Notable at this historic ocean conference was the clear recognition of how serious the threats are to the ocean and coasts, from widespread habitat destruction and ecosystem degradation, to overfishing and pollution. By turning the tide today, we can secure food supplies, livelihoods, sustainable economic opportunities and enhanced wellbeing for hundreds of millions of people. The momentum must build from here.

John Tanzer, Leader of WWF International's Oceans Programme

© WWF Mediterranean
WWF new report: most of the fish we eat in the Mediterranean is imported
According to a new WWF report, for every kilo of fish caught or raised in European Mediterranean countries, almost another two kilos are brought in from abroad, mostly from developing countries. Imported fish accounts for nearly 5 million tonnes every year. The Mediterranean used to have more than enough fish for everyone, supporting entire communities. Over the last 50 years, however, increasing industrial fishing methods, poor monitoring and control, illegal, unregulated and unreported (IUU) fishing, and environmental factors have all taken a heavy toll. Read more.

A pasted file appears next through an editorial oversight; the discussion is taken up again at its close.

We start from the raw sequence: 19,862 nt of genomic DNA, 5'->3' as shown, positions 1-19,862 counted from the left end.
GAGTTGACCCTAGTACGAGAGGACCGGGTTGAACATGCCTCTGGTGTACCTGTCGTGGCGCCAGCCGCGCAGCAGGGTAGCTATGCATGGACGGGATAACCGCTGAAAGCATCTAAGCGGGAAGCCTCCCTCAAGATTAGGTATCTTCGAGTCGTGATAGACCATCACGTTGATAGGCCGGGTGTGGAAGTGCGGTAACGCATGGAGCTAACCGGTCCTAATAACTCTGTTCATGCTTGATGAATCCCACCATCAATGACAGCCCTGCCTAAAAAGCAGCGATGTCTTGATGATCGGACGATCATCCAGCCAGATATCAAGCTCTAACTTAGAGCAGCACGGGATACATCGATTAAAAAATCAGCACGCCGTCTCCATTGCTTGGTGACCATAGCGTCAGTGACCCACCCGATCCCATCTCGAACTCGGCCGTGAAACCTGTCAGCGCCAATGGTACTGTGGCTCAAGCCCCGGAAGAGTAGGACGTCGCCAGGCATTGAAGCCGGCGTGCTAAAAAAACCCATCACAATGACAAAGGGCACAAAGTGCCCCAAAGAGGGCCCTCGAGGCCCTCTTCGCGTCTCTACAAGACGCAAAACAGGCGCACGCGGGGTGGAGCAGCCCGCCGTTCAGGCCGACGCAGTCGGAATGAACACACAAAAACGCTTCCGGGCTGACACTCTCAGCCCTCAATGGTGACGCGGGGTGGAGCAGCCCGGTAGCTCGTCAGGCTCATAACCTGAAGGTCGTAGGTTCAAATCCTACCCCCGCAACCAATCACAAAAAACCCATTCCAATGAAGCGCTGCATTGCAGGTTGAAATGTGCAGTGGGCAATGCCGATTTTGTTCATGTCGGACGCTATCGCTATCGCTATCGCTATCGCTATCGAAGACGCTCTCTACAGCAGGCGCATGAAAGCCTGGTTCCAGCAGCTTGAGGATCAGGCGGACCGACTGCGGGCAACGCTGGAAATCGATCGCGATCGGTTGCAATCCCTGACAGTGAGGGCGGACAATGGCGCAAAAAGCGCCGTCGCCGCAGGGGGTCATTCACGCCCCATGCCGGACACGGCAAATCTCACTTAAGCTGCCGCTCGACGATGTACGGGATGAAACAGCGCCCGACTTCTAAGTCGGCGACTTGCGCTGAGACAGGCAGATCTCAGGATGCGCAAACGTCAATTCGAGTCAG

The situation in the Mediterranean reflects the global crisis in fisheries. We need to better manage our relationship with fish and the oceans, and to embed sustainability at the heart of our seafood markets.

Marco Costantini, Fishery Projects Manager, WWF Mediterranean

See WWF recommendations and tasty recipes created by famous chefs in the WWF Sustainable Seafood guide.

© / Doc White / WWF
WWF & Bolton Alimentari: generating a positive change in tuna production

On 6 June WWF and Bolton Alimentari – Europe’s leader in canned tuna production – announced the launch of an international partnership to improve the sustainability of its business practices and to deliver large-scale impacts to help safeguard our oceans and marine life. With this transformational partnership the company commits to source 100 per cent of its tuna within eight years from MSC (Marine Stewardship Council) certified fisheries or from robust Fishery Improvement Projects aimed at becoming eligible for MSC certification. Bolton has made a similar commitment for other fish species in their supply chain such as salmon, mackerel and sardines. Read more.